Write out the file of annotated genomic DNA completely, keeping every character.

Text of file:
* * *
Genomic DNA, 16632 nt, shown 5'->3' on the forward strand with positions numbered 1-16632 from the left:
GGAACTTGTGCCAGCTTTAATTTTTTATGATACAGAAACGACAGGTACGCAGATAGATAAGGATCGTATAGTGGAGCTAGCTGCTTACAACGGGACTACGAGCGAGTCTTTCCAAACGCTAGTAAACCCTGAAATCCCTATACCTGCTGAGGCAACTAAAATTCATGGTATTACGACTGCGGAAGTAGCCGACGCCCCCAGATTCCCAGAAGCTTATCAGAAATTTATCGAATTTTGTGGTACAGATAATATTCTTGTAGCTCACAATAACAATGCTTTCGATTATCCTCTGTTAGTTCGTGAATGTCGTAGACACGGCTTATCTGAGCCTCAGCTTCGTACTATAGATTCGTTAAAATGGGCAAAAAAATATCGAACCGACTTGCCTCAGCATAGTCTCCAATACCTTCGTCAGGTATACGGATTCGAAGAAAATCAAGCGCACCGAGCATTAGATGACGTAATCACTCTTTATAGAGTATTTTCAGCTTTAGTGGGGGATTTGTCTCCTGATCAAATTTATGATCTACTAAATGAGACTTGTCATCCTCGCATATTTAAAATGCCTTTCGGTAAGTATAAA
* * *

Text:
Genomic DNA, 16632 nt, shown 5'->3' on the forward strand with positions numbered 1-16632 from the left:
GGAACTTGTGCCAGCTTTAATTTTTTATGATACAGAAACGACAGGTACGCAGATAGATAAGGATCGTATAGTGGAGCTAGCTGCTTACAACGGGACTACGAGCGAGTCTTTCCAAACGCTAGTAAACCCTGAAATCCCTATACCTGCTGAGGCAACTAAAATTCATGGTATTACGACTGCGGAAGTAGCCGACGCCCCCAGATTCCCAGAAGCTTATCAGAAATTTATCGAATTTTGTGGTACAGATAATATTCTTGTAGCTCACAATAACAATGCTTTCGATTATCCTCTGTTAGTTCGTGAATGTCGTAGACACGGCTTATCTGAGCCTCAGCTTCGTACTATAGATTCGTTAAAATGGGCAAAAAAATATCGAACCGACTTGCCTCAGCATAGTCTCCAATACCTTCGTCAGGTATACGGATTCGAAGAAAATCAAGCGCACCGAGCATTAGATGACGTAATCACTCTTTATAGAGTATTTTCAGCTTTAGTGGGGGATTTGTCTCCTGATCAAATTTATGATCTACTAAATGAGACTTGTCATCCTCGCATATTTAAAATGCCTTTCGGTAAGTATAAA